Verduzzo is a white Italian wine grape grown predominantly in the Friuli-Venezia Giulia region of northeast Italy. It is also found in significant plantings in the Piave Denominazione di origine controllata (DOC) of the Veneto region. The grape is used in varietal and blended wines.
White grape cultivated in the Grave, flat land, gives dry wines, featuring fresh and fruity, while in the eastern hills is mainly used for the production of sweet wines, are also capable of a good age.
Verduzzo is permitted in 5 of the Friuli DOCs-Colli Orientali del Friuli, Friuli Aquileia, Grave, Isonzo, and Latisana as well as the overlapping Lison Pramaggiore DOC that is also located within the Veneto. Within the Colli Orientali del Friuli, the grape is used to make sweet wines in the Ramandolo DOC.
Viticulture and winemaking
Environmental and agricultural characteristics and needs: it has medium leaf, three-lobed or nearly entire, orbicular, small cluster, pyramid-shaped, winged and slightly compact, medium berry, becoming an ellipsoidal shape, with waxy skin, thick, tough and consistent, with skin of greenish yellow or golden in the sun. He has good power, good and constant production. It prefers hilly terrain well exposed, low fertility and dry climate. The training method is most suitable growth medium, with medium-long pruning. Thanks to its skin is very resistant, withstands attacks better than others hail.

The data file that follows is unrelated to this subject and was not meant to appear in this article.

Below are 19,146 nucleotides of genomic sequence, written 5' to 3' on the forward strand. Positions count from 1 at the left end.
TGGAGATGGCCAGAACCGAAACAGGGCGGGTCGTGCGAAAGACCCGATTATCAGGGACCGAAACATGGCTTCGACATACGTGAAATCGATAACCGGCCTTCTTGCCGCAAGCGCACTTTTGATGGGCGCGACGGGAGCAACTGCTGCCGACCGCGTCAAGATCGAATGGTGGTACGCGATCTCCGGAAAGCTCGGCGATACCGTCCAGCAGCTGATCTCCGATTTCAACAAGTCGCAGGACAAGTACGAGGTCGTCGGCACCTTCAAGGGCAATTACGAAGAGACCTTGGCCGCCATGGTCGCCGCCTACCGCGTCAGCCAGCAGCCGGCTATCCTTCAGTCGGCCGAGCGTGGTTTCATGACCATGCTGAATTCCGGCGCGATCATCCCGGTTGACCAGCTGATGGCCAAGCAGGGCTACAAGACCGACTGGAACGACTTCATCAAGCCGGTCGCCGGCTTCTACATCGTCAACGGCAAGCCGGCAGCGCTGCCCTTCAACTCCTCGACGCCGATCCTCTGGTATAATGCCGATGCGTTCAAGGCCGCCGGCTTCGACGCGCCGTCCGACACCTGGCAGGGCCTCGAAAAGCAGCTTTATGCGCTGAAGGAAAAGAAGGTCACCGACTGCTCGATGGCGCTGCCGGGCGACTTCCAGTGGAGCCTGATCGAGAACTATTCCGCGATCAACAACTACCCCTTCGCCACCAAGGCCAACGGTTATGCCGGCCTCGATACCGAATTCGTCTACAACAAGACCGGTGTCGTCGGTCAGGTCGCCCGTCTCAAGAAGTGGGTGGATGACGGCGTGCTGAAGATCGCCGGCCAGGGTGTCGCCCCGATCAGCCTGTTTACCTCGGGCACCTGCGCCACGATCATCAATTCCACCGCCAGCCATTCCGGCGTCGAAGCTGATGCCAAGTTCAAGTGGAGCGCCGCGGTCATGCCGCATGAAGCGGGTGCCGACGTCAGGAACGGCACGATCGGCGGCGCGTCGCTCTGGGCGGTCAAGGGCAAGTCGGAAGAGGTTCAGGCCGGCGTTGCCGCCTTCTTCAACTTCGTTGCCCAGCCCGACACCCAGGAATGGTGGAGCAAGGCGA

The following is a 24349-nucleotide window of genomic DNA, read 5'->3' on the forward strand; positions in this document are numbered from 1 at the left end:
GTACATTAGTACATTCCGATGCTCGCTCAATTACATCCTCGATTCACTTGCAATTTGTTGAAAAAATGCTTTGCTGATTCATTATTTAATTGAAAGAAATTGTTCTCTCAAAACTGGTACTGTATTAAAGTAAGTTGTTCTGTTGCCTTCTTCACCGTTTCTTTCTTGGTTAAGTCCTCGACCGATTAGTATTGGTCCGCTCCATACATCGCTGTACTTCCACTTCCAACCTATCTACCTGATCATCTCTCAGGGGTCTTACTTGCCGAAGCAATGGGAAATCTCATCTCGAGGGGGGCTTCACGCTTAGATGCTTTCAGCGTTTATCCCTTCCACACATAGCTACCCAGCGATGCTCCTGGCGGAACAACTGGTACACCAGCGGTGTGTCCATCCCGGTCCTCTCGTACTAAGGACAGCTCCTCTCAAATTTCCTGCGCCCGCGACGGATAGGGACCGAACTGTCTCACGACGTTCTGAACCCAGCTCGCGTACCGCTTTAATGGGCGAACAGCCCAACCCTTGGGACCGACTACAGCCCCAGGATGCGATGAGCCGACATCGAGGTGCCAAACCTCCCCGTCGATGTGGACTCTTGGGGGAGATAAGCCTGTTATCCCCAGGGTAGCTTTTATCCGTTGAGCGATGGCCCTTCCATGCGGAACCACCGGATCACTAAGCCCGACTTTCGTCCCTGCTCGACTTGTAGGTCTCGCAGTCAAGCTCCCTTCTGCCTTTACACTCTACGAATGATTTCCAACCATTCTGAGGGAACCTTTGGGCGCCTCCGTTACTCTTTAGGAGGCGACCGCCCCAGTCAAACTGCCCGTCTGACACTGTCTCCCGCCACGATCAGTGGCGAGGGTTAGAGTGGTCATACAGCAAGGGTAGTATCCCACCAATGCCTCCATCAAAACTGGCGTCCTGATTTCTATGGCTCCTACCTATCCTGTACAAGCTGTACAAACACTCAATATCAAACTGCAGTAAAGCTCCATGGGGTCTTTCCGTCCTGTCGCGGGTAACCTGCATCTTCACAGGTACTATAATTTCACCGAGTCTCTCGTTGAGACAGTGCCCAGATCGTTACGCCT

Diseases and adversity: it is slightly susceptible to mildew and to powdery mildew, tolerates the botrytis due to its tough skin.
Verduzzo has the potential to create a wide variety of wine styles with dry styles produced in larger quantities than the sweeter style. The sweeter styles do generate interest among wine drinkers, particularly the late harvest dessert wines and passito wine style made by drying the grape to near raisins. These sweet Verduzzos are medium bodied with a deep golden color and honeyed aromas. The drier styles have a lighter body and more astringency due to less balance of the grape's sugars with its tannin levels.
Throughout Italy are several sub-varieties of Verduzzo that seem to be of mostly inferior quality to the Verduzzo Friulano grape but may offer other viticultural or economic benefits such as greater disease resistance and higher yields. One exception is the Verduzzo Rascie which produces looser clusters that are less likely to rot as it hangs longer on the vine, making its slightly better for late harvest wines. Ampelographers have not yet determined if the Verduzzo Trevigiano, which appeared in the Friuli-Venezia Giulia in the 20th century, is related to Verduzzo Friulano but the Trevigiano varieties does produce higher yields but less aromatic and flavorful wine. Verduzzo Giallo is one of the better sub-varieties and does well with the sweeter wine. Verduzzo Verde is a rare, lower quality sub variety that is mostly found in the plains region of the Friuli